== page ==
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Sturm Ruger & Co. knowingly allowed thousands of guns to be smuggled into Mexico — many used by drug cartels — resulting in the deaths of thousands of citizens, including mayors, police officers and bystanders, according to a suit filed by the nation’s government against Ruger, five other firearms manufacturers and a Massachusetts wholesaler.

The suit was filed in August in the U.S. District Court for Massachusetts, and Ruger, a gun manufacturer in Connecticut with a major production facility in Newport, disclosed it in a filing to the Securities and Exchange Commission.

Guns are practically illegal in Mexico, which has only one gun store and issues fewer than 50 permits per year, but criminals — many associated with drug cartels — have smuggled hundreds of thousands of guns into the country, causing political and economic havoc, alleges the suit.

The suit says some 340,000 of the guns come from the six defendant manufacturers, which also include Smith & Wesson Brands Inc., Barrett Firearms Manufacturing Inc., Beretta USA Corp., Colt’s Manufacturing and Glock Inc. Boston-based Century International Arms is named as a wholesaler to which Ruger “regularly makes substantial sales.”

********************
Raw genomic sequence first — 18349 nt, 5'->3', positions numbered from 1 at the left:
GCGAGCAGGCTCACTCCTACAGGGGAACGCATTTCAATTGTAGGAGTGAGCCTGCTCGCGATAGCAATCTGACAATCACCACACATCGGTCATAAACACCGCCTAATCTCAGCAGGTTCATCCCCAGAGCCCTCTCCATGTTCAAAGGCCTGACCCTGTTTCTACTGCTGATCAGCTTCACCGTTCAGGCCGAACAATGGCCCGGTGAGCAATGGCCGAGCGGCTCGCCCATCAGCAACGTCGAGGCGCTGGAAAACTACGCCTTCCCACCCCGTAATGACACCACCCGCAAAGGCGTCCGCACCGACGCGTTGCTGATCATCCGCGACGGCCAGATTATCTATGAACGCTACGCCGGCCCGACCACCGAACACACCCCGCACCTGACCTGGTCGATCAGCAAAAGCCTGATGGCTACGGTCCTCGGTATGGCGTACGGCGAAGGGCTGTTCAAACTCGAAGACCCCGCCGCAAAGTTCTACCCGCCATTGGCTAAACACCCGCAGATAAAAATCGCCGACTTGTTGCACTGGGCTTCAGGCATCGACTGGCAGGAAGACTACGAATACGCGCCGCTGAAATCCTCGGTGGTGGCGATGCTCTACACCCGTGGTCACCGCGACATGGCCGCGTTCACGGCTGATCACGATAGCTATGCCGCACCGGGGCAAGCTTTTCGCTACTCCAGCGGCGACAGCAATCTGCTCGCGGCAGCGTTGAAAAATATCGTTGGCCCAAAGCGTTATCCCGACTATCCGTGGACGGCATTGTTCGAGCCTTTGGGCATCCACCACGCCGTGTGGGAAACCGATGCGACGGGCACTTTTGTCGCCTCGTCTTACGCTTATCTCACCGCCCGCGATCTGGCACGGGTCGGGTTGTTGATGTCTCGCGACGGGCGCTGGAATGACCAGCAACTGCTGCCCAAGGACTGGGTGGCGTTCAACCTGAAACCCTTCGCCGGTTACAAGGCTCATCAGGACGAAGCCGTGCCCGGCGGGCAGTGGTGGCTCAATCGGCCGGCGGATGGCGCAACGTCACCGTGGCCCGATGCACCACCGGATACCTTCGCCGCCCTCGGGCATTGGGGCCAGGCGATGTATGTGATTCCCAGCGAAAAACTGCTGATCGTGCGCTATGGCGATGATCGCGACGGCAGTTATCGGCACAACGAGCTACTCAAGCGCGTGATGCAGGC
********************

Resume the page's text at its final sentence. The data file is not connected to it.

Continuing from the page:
The suit details numerous instances when the guns were trafficked. It also lists numerous crimes involving Ruger weapons.

The suit charges Ruger knew about the smuggling but allowed it anyway.

In response to the litigation, Ruger said in a Securities and Exchange Commission filing that “it is not probable and is unlikely that litigation, including punitive damage claims, will have a material adverse effect on the financial position of the company.”


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